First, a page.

LIDAR Wind Speed Measurements of Evolving Wind Fields

Alan Wright, Alan Wright (NREL Technical Monitor)

Research output: NRELSubcontract Report


Light Detection and Ranging (LIDAR) systems are able to measure the speed of incoming wind before it interacts with a wind turbine rotor. These preview wind measurements can be used in feedforward control systems designed to reduce turbine loads. However, the degree to which such preview-based control techniques can reduce loads by reacting to turbulence depends on how accurately the incomingwind field can be measured. Past studies have assumed Taylor's frozen turbulence hypothesis, which implies that turbulence remains unchanged as it advects downwind at the mean wind speed. With Taylor's hypothesis applied, the only source of wind speed measurement error is distortion caused by the LIDAR. This study introduces wind evolution, characterized by the longitudinal coherence of thewind, to LIDAR measurement simulations to create a more realistic measurement model. A simple model of wind evolution is applied to a frozen wind field used in previous studies to investigate the effects of varying the intensity of wind evolution. LIDAR measurements are also evaluated with a large eddy simulation of a stable boundary layer provided by the National Center for Atmospheric Research. Simulation results show the combined effects of LIDAR errors and wind evolution for realistic turbine-mounted LIDAR measurement scenarios.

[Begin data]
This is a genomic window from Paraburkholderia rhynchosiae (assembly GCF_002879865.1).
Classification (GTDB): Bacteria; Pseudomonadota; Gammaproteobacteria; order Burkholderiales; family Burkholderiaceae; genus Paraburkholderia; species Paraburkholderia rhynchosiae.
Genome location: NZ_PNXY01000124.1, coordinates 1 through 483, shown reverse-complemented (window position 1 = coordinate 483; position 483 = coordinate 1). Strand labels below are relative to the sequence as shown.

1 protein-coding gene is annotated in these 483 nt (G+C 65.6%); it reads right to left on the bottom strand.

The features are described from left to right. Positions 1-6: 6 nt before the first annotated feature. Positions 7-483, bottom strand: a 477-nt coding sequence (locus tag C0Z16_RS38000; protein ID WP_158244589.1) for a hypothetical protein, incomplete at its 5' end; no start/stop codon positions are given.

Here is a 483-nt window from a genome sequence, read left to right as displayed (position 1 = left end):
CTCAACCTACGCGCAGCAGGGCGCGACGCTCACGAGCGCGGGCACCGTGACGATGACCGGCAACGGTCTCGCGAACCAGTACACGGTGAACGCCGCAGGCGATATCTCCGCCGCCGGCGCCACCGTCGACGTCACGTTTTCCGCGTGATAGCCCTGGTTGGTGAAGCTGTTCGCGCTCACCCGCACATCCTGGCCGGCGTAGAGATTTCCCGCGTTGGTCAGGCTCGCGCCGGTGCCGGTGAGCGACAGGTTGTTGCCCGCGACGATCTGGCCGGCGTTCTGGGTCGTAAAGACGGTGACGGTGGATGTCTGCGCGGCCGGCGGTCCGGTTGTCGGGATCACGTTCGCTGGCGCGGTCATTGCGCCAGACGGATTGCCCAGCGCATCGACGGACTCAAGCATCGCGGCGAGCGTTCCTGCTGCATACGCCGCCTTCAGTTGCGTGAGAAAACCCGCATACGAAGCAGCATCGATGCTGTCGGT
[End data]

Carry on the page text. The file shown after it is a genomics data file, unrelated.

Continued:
Original languageAmerican English
Number of pages44
StatePublished - 2012

NREL Publication Number

  • NREL/SR-5000-55516


  • feed-forward controls
  • longitudinal coherence
  • Taylor's hypothesis
  • wind evolution
  • wind turbine controls


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